Towards the latter half of 2016, the future of the EU economy looked bleak.
Japan’s economy grew at its fastest pace for more than two years in the second quarter amid high consumer spending and capital expenditure.
UK consumer spending fell for the third month in a row in July, the longest-running slump since February 2013, according to research from credit card giant Visa and financial services company IHS Markit.
In June 2016 the UK voted to leave the European Union, but almost a year on, how has the political environment changed?
When the UK voted to leave the European Union (EU) in June last year, the pound fell dramatically.
UK unemployment is set to rise amid slow jobs growth according to a report by the EY Item Club, an economic forecasting group.
Marketing budgets hit a four-and-a-half year growth streak as financial confidence grows despite Brexit.
The UK’s vote to quit the European Union last year is likely to hit the poorest the hardest.
Nigerian president Muhammadu Buhari has returned to the country’s capital, Abuja, after spending seven weeks in the UK for medical treatment.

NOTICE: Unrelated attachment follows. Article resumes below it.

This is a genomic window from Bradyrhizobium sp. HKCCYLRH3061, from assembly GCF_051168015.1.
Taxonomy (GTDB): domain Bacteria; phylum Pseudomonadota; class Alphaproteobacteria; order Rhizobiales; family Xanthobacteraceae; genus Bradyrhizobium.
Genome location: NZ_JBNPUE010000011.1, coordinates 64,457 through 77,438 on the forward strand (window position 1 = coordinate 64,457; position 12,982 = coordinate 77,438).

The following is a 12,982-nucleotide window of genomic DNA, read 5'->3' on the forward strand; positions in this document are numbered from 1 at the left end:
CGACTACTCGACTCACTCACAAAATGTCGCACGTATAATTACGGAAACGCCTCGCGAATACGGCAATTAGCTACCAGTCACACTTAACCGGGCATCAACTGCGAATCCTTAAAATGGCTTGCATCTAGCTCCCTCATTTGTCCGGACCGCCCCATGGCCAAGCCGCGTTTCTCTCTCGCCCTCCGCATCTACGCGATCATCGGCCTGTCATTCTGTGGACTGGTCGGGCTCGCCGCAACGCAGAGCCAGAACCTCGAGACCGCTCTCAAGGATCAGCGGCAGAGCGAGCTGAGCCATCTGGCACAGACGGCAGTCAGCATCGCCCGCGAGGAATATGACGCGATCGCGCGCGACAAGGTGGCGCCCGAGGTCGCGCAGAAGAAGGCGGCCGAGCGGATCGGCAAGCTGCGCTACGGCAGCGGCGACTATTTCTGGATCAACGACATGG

Despite the market woes caused the Brexit vote and the devaluing of the pound, the UK could be the fastest-growing economy in the G7 over the next 34 years.
US president Donald Trump’s 90-day ban on all nationals including the very wealthy from seven Muslim-majority countries — Iran, Iraq, Libya, Somalia, Sudan, Syria and Yemen — could prevent thousands of these countries’ millionaire nationals from entering the country.
The US is politically divided.
The wind energy market is forecast to peak at $81bn in 2019, before experiencing a sudden drop the following year to $71.21bn, according to a report published today by consulting firm GlobalData.
These three things are going to have an impact on the wider world.